You should know that this medication may make you drowsy. Do not drive a car or operate machinery until you know how this medication affects you.
Remember that alcohol can add to the drowsiness caused by this medication.
If you have phenylketonuria (PKU, an inherited condition in which a special diet must be followed to prevent mental retardation), you should know that the orally disintegrating tablets contain aspartame that forms phenylalanine.
You should know that mirtazapine may cause angle-closure glaucoma (a condition where the fluid is suddenly blocked and unable to flow out of the eye causing a quick, severe increase in eye pressure which may lead to a loss of vision). Talk to your doctor about having an eye examination before you start taking this medication. If you have nausea, eye pain, changes in vision, such as seeing colored rings around lights, and swelling or redness in or around the eye, call your doctor or get emergency medical treatment right away.
Is it safe during pregnancy or breastfeeding?
There are no adequate studies in women for determining risk when using mirtazapine during pregnancy or while breastfeeding. Please always consult with your doctor to weigh the potential benefits and risks before taking mirtazapine. Mirtazapine is pregnancy risk category C, according to the US Food and Drug Administration (FDA).
FDA pregnancy risk category reference below:
- A=No risk
- B=No risk in some studies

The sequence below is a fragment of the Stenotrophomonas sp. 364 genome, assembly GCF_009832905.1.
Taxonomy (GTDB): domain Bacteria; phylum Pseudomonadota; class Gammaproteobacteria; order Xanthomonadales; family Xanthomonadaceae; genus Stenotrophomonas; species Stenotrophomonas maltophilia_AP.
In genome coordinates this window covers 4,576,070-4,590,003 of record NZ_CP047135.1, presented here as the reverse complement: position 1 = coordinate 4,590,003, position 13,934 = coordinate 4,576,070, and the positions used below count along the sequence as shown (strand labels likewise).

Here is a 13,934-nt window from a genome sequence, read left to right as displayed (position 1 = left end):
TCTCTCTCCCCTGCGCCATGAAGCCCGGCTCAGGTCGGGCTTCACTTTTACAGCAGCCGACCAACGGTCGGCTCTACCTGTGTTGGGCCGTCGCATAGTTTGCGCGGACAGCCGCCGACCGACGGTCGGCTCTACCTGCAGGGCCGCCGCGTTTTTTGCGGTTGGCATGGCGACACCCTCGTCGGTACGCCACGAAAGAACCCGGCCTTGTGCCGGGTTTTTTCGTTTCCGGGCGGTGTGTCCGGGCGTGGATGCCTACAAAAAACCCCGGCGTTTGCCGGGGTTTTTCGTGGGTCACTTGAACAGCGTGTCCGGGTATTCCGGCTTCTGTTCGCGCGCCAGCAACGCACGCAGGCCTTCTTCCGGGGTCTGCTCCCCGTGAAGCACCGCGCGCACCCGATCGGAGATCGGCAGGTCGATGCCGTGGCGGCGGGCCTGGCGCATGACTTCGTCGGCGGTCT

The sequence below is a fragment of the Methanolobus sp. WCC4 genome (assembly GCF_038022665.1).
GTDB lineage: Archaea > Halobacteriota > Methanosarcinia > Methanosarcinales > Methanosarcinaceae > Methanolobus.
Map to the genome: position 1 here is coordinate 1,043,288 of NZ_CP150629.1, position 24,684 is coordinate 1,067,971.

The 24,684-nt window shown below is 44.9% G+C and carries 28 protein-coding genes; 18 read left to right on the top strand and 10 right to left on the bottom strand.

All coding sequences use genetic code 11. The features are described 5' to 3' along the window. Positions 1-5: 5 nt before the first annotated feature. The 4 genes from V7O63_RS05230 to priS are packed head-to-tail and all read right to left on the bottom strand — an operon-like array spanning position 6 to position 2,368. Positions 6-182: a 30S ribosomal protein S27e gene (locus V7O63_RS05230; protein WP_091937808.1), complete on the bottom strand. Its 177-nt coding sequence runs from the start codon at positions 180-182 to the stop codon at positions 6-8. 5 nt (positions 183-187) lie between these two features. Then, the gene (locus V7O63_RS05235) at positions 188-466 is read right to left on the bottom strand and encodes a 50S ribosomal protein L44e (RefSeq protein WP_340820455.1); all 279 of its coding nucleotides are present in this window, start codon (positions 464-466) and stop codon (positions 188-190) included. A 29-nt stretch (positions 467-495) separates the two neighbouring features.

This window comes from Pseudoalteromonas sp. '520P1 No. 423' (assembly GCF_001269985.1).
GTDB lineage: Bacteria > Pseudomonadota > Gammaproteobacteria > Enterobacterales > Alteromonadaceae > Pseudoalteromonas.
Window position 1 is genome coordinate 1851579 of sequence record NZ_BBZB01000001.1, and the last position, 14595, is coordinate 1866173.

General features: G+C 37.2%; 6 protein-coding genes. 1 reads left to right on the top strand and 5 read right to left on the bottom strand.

- C=There may be some risk
- D=Positive evidence of risk
What side effects can occur from mirtazapine?
Get emergency medical help if you have any of these signs of an allergic reaction: skin rash or hives; difficulty breathing; swelling of your face, lips, tongue, or throat.
Report any new or worsening symptoms to your doctor, such as: mood or behavior changes, anxiety, panic attacks, trouble sleeping, or if you feel impulsive, irritable, agitated, hostile, aggressive, restless, hyperactive (mentally or physically), more depressed, or have thoughts about suicide or hurting yourself.
Call your doctor at once if you have a serious side effect such as:
- Agitation, hallucinations, fever, fast heart rate, overactive reflexes, nausea, vomiting, diarrhea, loss of coordination
- Very stiff (rigid) muscles, high fever, sweating, confusion, fast or uneven heartbeats, tremors
- Feeling like you might pass out
- Fever, chills, body aches, flu symptom
- White patches or sores inside your mouth or on your lips
- Headache, trouble concentrating, memory problems, weakness, or feeling unsteady
Less serious side effects include:
- Drowsiness, dizziness
- Increased appetite
- Weight gain
Not everyone experiences these side effects. There may be some side effects not listed above. If you have any concerns about a side-effect, please consult your doctor or pharmacist.
What drugs may interact with mirtazapine?
Mirtazapine may interact with other drugs that you are currently taking, which can change how your drug works or increase your risk for serious side effects. To avoid any potential drug interactions, you should keep a list of all the drugs you are using (including prescription drugs, nonprescription drugs, and herbal products) and share it with your doctor and pharmacist. For your safety, do not start, stop, or change the dosage of any drugs without your doctor’s approval.